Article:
Hotel industry continues to recover

Revenues in Hawaii have risen 7.1% so far this year

Hawaii hostelries, led by Maui, continue to scramble back toward financial health, but although they have come a long way, they have yet a long way to go.

In the Hospitality Advisors report for the first three quarters, released Monday, revenues statewide were up 7.1 percent to a total of $1.9 billion for nine months.

But that was still 20.6 percent lower than for the first nine months of 2006, the visitor industry’s best year.

Hospitality Advisors President Joseph Toy said Hawaii, New York City and San Francisco are leading the industry nationally. Maui is leading statewide, and the Big Island is trailing.

This is expectable. As the travel market collapsed in 2008, hoteliers first began to try to attract customers by “adding value, by adding a day or a room.” Operators hate to lower posted rates, because they learned by experience in the 1990s that travelers quickly become accustomed to cheaper prices and resist when they go back up again.

But when a downturn is as deep and long-lasting as this one, price discounting is sooner or later forced on operators. There is really nothing they can do to resist, Toy said, and not much they can do to prepare to put rack rates back up.

Operators everywhere face the same pressure, he said.

Through September, Maui’s hotel occupancy rate is way up, by more than 10 percentage points, from 59.9 percent in January-September 2009 to 68.9 now. A sustained rate under 60 percent had been unheard-of in Maui County, though it was common fare for Big Island resorts.

Oahu’s occupancy did not fall so low in 2009, and it has not recovered as fast as Maui’s, but it is up from 72.1 percent to 78.3 percent.

Discounting is not so obvious on Oahu, either. Posted rates this year have averaged $147, less than $3 below 2009 rates. By contrast, Maui’s posted rates of $225 are $15 lower than last year.

During a downturn, Toy said, rates tend to compress. The lowest don’t fall as much as the highest, and from the customers’ point of view, two things happen.

One, the traveler becomes more price conscious, choosing a cheap price over a more highly regarded lodging. On the other hand, some customers maintain the same level of expenditure but are able to trade up to a more fashionable resort.

With bigger inventories and a wider selection of places to stay, Oahu and Maui have a better chance of selling a room to either sort of buyer.

The smaller islands lag the larger ones in good times and bad, and especially in bad. Kauai’s occupancy rate this year has risen slightly, from 58.9 percent to 61.0 percent; and its operators have dropped average rates from $189 to $184. The Big Island occupancy is up slightly, too, from 54.5 percent to 56.5 percent; and rates are down from $184 to $182.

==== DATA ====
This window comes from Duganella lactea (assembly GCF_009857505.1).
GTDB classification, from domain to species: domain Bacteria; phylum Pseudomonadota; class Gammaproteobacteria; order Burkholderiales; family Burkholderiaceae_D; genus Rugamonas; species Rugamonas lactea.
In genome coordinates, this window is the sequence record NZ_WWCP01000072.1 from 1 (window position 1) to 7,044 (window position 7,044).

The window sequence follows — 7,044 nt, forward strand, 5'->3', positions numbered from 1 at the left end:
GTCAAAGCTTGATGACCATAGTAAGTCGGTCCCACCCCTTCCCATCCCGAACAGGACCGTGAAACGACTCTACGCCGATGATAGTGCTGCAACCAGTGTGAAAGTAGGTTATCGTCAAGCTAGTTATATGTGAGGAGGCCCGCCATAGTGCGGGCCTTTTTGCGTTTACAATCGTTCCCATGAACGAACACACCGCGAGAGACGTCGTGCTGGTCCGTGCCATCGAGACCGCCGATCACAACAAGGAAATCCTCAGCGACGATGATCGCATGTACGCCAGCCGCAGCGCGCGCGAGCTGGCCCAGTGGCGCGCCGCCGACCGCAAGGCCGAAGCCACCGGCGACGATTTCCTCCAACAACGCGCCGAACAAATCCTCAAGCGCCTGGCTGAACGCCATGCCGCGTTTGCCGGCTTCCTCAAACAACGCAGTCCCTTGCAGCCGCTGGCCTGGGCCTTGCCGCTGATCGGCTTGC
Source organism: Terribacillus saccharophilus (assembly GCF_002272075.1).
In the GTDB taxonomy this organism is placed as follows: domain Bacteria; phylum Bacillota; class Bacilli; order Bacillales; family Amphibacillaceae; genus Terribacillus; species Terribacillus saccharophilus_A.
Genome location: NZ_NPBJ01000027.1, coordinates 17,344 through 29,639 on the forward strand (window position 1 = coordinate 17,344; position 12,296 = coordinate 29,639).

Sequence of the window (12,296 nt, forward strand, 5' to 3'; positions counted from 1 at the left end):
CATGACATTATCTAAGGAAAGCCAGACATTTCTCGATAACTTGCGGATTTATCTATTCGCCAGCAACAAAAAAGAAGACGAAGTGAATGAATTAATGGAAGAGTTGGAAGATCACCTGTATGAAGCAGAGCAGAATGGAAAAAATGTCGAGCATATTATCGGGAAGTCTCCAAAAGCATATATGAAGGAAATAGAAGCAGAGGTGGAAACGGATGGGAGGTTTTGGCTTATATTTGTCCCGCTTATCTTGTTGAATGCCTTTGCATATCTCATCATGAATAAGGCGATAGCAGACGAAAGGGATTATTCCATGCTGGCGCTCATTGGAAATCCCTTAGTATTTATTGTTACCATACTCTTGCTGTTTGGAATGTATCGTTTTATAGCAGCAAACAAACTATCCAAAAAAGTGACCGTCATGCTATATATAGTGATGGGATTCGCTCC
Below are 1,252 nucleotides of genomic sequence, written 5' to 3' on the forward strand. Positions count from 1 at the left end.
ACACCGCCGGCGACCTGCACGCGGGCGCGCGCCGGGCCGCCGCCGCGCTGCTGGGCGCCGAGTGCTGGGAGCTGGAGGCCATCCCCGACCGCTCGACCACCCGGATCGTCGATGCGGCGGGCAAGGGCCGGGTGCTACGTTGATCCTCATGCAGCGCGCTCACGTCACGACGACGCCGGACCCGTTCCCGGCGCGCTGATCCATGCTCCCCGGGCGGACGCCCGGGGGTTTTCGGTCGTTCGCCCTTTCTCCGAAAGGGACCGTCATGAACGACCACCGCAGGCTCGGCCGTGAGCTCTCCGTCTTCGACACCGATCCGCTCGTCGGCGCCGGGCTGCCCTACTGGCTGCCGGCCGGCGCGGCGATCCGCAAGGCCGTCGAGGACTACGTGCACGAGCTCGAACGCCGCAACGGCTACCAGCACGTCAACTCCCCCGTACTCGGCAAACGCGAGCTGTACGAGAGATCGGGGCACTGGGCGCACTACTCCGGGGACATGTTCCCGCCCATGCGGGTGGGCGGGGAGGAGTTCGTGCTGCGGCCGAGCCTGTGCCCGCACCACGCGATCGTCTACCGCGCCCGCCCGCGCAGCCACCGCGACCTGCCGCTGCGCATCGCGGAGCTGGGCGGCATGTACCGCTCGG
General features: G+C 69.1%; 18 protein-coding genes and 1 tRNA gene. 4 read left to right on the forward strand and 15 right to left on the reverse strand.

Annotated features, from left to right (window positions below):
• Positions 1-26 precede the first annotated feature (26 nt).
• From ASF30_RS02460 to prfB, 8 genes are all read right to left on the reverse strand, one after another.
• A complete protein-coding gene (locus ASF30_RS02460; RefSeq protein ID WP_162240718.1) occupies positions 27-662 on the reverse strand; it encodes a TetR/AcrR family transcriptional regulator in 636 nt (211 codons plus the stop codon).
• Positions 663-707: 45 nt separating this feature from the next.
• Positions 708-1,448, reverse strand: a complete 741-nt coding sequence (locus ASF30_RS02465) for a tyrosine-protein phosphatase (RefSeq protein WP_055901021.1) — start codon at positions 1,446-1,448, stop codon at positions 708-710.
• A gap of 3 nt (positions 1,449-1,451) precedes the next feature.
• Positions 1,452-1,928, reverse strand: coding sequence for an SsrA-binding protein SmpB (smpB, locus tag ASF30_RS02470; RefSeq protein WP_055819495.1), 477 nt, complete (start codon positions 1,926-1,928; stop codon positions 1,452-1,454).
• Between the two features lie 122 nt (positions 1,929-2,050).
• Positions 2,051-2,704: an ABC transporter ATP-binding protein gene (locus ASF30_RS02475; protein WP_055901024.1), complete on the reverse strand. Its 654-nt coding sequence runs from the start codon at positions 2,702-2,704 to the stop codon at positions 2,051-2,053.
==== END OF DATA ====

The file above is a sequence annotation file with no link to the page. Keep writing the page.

However, other things also are going into the mix, Toy noted.

Larger numbers of visitors encouraged airlines to add more seats to Maui, and more seats encouraged more visitors. Seats from Maui’s biggest catchment area, the western states, are up by 12.8 percent. From Canada, seats are up 39 percent.

The object of all this maneuvering is total take, and revenue per available room (RevPAR) is up by $11 to $155 on Maui.

It is up by $7 to $115 on Oahu, by less than a dollar to $112 on Kauai and by $2 to $103 in Hawaii County.

Owners – usually not the managers nowadays – continue, however, to struggle. Many, perhaps most, Hawaii resorts are more or less in default on their loans, but for the most part lenders are not rushing to foreclose.

The situation is different now from what happened in the mid-1990s, Toy said.

Then, owners were typically Japanese with little to no experience in the lodging business, and many properties were seriously deteriorated. In order to straighten things out, ownership had to change.

Today, the physical problem is not as acute, although capital infusions are going to be needed, and lenders are more willing to try to work with owners to restructure debt. It’s called putting the note into “special services.”

The statistics are compiled for Hospitality Advisors by Smith Travel Research, although Las Vegas does not participate in the voluntary surveys.

Of the destinations that do, Hawaii is holding up comparatively well.

In occupancy this year, the top five markets are New York City, 80.9 percent occupancy; San Francisco, 76.2 percent; Hawaii, 71.2 percent; Miami, 70.1 percent; and Boston, 70.1 percent.

The top five in average daily rate are New York City, $217; Hawaii, $173; Miami, $146; Washington, D.C., and surrounding areas, $143; and Boston, $140.

As usual, luxury properties are taking in half or more of all the lodging dollars in Hawaii: $1.09 billion so far this year.

Luxury resort revenue is up 9.1 percent.

The budget class (which does not exist on Maui) shows the same relative gain, up 9.7 percent, but its effect is negligible in the big picture: only $77 million.

The compression shows in the revenue gains of the sandwiched classes: Upscale resorts have taken in 4.8 percent more ($384 million); as have economy ($86 million). In the middle, midprice resorts have moved up the least, 2.5 percent, with a total of $264 million.